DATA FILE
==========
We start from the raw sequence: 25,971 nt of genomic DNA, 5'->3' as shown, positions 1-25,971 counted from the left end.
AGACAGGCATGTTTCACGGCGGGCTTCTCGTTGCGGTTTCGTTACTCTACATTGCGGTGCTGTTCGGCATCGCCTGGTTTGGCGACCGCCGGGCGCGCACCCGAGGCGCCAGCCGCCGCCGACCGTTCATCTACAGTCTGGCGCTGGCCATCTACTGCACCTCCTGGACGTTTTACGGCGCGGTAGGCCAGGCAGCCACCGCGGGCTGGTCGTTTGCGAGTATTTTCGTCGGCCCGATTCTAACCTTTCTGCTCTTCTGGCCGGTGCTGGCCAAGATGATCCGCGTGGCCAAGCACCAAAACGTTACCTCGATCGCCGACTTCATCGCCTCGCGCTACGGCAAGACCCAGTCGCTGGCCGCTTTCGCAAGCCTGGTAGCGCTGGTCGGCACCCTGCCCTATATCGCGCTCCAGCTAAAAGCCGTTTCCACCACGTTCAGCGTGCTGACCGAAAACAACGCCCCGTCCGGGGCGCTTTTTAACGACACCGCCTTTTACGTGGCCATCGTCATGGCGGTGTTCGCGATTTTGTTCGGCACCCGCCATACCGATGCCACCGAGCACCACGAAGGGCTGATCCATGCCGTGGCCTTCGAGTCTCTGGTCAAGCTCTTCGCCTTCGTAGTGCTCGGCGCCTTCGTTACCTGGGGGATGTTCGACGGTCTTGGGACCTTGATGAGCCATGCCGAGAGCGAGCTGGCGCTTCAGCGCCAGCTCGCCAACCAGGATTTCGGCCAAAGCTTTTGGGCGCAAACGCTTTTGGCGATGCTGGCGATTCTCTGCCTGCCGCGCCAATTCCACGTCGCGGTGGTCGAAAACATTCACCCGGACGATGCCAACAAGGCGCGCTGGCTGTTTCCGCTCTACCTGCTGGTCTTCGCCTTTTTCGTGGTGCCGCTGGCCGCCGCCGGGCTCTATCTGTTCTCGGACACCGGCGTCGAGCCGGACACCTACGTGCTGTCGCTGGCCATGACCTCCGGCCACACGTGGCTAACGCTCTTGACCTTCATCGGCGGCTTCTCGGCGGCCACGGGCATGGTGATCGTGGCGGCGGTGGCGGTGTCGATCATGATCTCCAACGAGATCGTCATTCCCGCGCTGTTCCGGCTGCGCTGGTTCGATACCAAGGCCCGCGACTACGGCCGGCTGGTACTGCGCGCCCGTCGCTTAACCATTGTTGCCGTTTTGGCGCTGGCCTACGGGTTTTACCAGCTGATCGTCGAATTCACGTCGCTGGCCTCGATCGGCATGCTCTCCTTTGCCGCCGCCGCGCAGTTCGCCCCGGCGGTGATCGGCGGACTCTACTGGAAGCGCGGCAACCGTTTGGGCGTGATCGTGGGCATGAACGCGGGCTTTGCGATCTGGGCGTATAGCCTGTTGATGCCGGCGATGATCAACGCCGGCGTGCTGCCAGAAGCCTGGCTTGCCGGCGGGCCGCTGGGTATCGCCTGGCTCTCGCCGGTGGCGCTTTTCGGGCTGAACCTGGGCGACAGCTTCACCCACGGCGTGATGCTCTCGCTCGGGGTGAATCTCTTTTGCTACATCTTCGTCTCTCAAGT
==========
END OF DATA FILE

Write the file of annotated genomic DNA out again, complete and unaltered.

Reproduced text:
We start from the raw sequence: 25,971 nt of genomic DNA, 5'->3' as shown, positions 1-25,971 counted from the left end.
AGACAGGCATGTTTCACGGCGGGCTTCTCGTTGCGGTTTCGTTACTCTACATTGCGGTGCTGTTCGGCATCGCCTGGTTTGGCGACCGCCGGGCGCGCACCCGAGGCGCCAGCCGCCGCCGACCGTTCATCTACAGTCTGGCGCTGGCCATCTACTGCACCTCCTGGACGTTTTACGGCGCGGTAGGCCAGGCAGCCACCGCGGGCTGGTCGTTTGCGAGTATTTTCGTCGGCCCGATTCTAACCTTTCTGCTCTTCTGGCCGGTGCTGGCCAAGATGATCCGCGTGGCCAAGCACCAAAACGTTACCTCGATCGCCGACTTCATCGCCTCGCGCTACGGCAAGACCCAGTCGCTGGCCGCTTTCGCAAGCCTGGTAGCGCTGGTCGGCACCCTGCCCTATATCGCGCTCCAGCTAAAAGCCGTTTCCACCACGTTCAGCGTGCTGACCGAAAACAACGCCCCGTCCGGGGCGCTTTTTAACGACACCGCCTTTTACGTGGCCATCGTCATGGCGGTGTTCGCGATTTTGTTCGGCACCCGCCATACCGATGCCACCGAGCACCACGAAGGGCTGATCCATGCCGTGGCCTTCGAGTCTCTGGTCAAGCTCTTCGCCTTCGTAGTGCTCGGCGCCTTCGTTACCTGGGGGATGTTCGACGGTCTTGGGACCTTGATGAGCCATGCCGAGAGCGAGCTGGCGCTTCAGCGCCAGCTCGCCAACCAGGATTTCGGCCAAAGCTTTTGGGCGCAAACGCTTTTGGCGATGCTGGCGATTCTCTGCCTGCCGCGCCAATTCCACGTCGCGGTGGTCGAAAACATTCACCCGGACGATGCCAACAAGGCGCGCTGGCTGTTTCCGCTCTACCTGCTGGTCTTCGCCTTTTTCGTGGTGCCGCTGGCCGCCGCCGGGCTCTATCTGTTCTCGGACACCGGCGTCGAGCCGGACACCTACGTGCTGTCGCTGGCCATGACCTCCGGCCACACGTGGCTAACGCTCTTGACCTTCATCGGCGGCTTCTCGGCGGCCACGGGCATGGTGATCGTGGCGGCGGTGGCGGTGTCGATCATGATCTCCAACGAGATCGTCATTCCCGCGCTGTTCCGGCTGCGCTGGTTCGATACCAAGGCCCGCGACTACGGCCGGCTGGTACTGCGCGCCCGTCGCTTAACCATTGTTGCCGTTTTGGCGCTGGCCTACGGGTTTTACCAGCTGATCGTCGAATTCACGTCGCTGGCCTCGATCGGCATGCTCTCCTTTGCCGCCGCCGCGCAGTTCGCCCCGGCGGTGATCGGCGGACTCTACTGGAAGCGCGGCAACCGTTTGGGCGTGATCGTGGGCATGAACGCGGGCTTTGCGATCTGGGCGTATAGCCTGTTGATGCCGGCGATGATCAACGCCGGCGTGCTGCCAGAAGCCTGGCTTGCCGGCGGGCCGCTGGGTATCGCCTGGCTCTCGCCGGTGGCGCTTTTCGGGCTGAACCTGGGCGACAGCTTCACCCACGGCGTGATGCTCTCGCTCGGGGTGAATCTCTTTTGCTACATCTTCGTCTCTCAAGT